6. Honor opt-out requests promptly. Any opt-out mechanism you offer must be able to process opt-out requests for at least 30 days after you send your message. You must honor a recipient’s opt-out request within 10 business days. You can’t charge a fee, require the recipient to give you any personally identifying information beyond an email address, or make the recipient take any step other than sending a reply email or visiting a single page on an Internet website as a condition for honoring an opt-out request. Once people have told you they don’t want to receive more messages from you, you can’t sell or transfer their email addresses, even in the form of a mailing list. The only exception is that you may transfer the addresses to a company you’ve hired to help you comply with the CAN-SPAM Act.
7. Monitor what others are doing on your behalf. The law makes clear that even if you hire another company to handle your email marketing, you can’t contract away your legal responsibility to comply with the law. Both the company whose product is promoted in the message and the company that actually sends the message may be held legally responsible.
Now, I know you’re building your list with people who have ASKED to be on your list. And when they want to leave your list, you have that handy dandy link they can click.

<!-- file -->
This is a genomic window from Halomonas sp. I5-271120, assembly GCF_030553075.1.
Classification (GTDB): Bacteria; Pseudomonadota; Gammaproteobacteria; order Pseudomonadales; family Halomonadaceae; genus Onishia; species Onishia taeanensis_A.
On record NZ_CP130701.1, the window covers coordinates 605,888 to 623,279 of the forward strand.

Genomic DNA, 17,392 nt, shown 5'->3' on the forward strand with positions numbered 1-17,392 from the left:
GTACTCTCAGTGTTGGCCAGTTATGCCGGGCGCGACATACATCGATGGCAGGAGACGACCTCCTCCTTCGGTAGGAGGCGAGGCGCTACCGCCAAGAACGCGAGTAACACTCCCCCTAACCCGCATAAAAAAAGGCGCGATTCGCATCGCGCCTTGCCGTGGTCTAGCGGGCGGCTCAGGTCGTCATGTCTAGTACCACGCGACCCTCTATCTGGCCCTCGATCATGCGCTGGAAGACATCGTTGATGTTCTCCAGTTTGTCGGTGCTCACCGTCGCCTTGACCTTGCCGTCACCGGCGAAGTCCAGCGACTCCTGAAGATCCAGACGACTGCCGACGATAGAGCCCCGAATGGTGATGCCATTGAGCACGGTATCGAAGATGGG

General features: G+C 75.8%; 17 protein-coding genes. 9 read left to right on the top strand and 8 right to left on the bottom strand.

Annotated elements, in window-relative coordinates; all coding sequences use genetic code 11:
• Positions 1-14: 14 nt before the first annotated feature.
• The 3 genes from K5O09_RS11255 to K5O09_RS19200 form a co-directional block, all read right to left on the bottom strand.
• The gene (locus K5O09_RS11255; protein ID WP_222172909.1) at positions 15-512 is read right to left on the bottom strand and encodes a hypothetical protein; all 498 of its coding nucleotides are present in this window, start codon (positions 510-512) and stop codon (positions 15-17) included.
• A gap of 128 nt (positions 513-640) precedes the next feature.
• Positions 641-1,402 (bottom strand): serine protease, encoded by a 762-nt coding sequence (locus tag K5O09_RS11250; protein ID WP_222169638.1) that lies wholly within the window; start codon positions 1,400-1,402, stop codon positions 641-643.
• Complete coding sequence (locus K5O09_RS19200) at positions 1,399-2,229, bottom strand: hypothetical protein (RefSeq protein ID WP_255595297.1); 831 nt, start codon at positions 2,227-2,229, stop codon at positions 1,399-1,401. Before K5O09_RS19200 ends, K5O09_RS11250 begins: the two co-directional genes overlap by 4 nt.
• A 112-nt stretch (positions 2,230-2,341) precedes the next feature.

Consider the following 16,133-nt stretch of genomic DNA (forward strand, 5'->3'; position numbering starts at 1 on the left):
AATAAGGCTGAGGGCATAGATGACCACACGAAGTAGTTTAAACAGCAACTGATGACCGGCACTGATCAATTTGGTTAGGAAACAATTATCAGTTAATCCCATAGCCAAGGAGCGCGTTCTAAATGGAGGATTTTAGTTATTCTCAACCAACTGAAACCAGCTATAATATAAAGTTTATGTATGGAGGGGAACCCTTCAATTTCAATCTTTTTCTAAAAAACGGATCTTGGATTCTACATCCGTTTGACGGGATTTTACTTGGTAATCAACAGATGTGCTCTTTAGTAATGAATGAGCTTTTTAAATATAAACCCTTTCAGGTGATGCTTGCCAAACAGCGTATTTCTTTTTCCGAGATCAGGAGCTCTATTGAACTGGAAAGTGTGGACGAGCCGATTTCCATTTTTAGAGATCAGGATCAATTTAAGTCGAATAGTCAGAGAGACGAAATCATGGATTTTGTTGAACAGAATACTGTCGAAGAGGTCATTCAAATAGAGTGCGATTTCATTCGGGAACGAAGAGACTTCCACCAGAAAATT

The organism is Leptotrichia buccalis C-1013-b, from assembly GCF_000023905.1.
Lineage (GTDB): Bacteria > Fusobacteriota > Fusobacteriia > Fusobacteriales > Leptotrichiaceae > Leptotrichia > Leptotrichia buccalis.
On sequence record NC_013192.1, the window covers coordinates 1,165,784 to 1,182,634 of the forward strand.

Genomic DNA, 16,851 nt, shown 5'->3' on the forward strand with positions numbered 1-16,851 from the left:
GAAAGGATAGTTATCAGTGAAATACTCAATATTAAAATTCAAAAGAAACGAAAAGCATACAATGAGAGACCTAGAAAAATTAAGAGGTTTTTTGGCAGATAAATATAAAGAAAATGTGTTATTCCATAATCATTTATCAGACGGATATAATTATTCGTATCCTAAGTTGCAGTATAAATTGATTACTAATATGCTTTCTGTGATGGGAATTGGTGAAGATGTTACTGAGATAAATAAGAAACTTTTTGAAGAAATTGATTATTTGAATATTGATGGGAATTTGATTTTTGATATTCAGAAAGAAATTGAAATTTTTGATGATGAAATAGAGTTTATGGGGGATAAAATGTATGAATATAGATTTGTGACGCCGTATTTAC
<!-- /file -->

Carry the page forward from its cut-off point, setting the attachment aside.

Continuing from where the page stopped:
What about those times when you’ve contacted someone – say, another product owner, a business owner, a blog owner, etc., – and proposed something?
“I have this URL which is really close to yours, want to buy it?”
“I have this great product your list would love, want to promote it?”
“I have this terrific service that will bring you new business, want to look at it?”
These are all technically spam. And if reported and acted upon by the FTC, you could get into trouble.
Now, most folks will never bother to report you, even if they are miffed. But it only takes one or two to start trouble.
So in this case, what might you do?
First, I’m no lawyer. Remember that. This is NOT legal advice. But I can tell you the methods I use: